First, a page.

What is Blues Dancing?

It’s solo, group, and partner dancing to blues music! Blues dancing officionatos consider “blues dancing” an “umbrella term” for a family of dances done to different types of blues music. We generally take styles of blues that date back to as early as the 1800’s, and extend roughly to the early 1970’s; though the dance we practice in our community today has changed these styles a lot due to the modern and cultural constructs around the way we participate in and teach dance. For example, back in the day people would have only known and danced to one or two styles of music, but we dance to ALL of them. We also often learn in more classic classroom settings. This changes our movement and relationship to the dance significantly.

Blues Dancing is entirely rooted in African American movement and places a high value on improvisation, polyrhythm, call and response, and solo movement expression inside partnership.

Unlike many partner dances practiced today, Blues Dance has not divorced itself from the improvisational nature of street dancing. Therefore, it does not give the practitioner just one basic step/rhythm pattern to rely on, but a multitude of steps, patterns, intricate body movements, and systems of connection; each relating to a style of music or a historical region of the United States. This can make the dance both incredibly exciting, easy to begin, and difficult to get very good at.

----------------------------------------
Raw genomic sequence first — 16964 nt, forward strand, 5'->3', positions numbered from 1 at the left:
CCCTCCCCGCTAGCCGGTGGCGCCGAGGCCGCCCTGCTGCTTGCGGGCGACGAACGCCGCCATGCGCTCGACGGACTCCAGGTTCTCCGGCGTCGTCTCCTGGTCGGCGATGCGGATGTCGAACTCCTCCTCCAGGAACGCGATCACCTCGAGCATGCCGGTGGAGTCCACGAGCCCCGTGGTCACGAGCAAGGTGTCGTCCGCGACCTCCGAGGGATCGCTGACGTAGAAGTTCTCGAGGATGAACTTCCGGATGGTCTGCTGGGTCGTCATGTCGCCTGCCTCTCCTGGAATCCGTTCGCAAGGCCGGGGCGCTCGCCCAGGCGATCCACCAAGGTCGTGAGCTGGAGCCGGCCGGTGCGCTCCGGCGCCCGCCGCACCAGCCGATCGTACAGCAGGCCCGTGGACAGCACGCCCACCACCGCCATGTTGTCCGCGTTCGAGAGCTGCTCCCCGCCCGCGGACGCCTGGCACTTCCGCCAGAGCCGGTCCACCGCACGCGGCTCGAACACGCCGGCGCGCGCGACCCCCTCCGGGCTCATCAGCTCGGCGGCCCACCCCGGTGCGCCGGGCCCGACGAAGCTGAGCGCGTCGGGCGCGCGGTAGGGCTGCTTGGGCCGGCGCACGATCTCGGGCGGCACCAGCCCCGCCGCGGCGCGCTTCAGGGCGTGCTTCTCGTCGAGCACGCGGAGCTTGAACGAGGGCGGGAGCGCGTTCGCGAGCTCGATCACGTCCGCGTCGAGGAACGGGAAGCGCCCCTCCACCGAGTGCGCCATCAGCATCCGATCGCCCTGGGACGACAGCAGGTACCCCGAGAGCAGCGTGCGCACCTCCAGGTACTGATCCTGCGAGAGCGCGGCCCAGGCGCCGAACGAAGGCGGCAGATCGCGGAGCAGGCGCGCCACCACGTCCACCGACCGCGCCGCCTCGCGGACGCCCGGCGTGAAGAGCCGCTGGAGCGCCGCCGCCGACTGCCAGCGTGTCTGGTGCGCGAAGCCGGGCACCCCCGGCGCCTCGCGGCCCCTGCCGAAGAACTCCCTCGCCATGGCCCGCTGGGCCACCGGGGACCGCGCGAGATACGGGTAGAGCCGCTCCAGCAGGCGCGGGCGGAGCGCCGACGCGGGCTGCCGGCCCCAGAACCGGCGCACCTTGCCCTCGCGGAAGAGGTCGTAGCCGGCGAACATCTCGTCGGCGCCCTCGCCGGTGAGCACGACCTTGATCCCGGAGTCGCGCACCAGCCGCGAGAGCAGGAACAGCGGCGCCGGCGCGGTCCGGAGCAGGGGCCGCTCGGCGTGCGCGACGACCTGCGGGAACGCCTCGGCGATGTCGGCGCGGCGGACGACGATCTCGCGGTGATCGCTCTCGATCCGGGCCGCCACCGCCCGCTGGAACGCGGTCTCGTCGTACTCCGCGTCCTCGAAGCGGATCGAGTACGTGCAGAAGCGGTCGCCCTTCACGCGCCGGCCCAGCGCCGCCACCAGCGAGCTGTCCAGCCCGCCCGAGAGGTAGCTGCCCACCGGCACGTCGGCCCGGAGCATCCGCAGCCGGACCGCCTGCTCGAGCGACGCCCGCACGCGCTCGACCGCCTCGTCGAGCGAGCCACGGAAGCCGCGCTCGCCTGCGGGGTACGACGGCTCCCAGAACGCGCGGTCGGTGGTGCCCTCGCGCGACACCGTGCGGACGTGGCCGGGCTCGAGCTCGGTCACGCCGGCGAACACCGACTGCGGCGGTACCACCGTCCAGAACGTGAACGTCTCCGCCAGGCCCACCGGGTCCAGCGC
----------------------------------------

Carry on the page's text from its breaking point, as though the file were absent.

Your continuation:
Blues dancing is as diverse as blues music. We have many “idiom” dances (street dances done in a local area during a period of time) that are included in our repertoire, each with their own set of connection guidelines, movements, and music style. Many competitions in blues dancing rely on the competitors having knowledge of the components of these idiom dances so that they can diversify their dancing to match the music.

To watch these styles in action, you can find curated playlists on my Flouer Blues Youtube channel.

What music do you dance to?

I have many curated lists of blues dancing music on my Spotify Profile. Feel free to check them out and use them for your practicing and local teaching. If you want to give me credit for finding the song for you… I won’t object 😉

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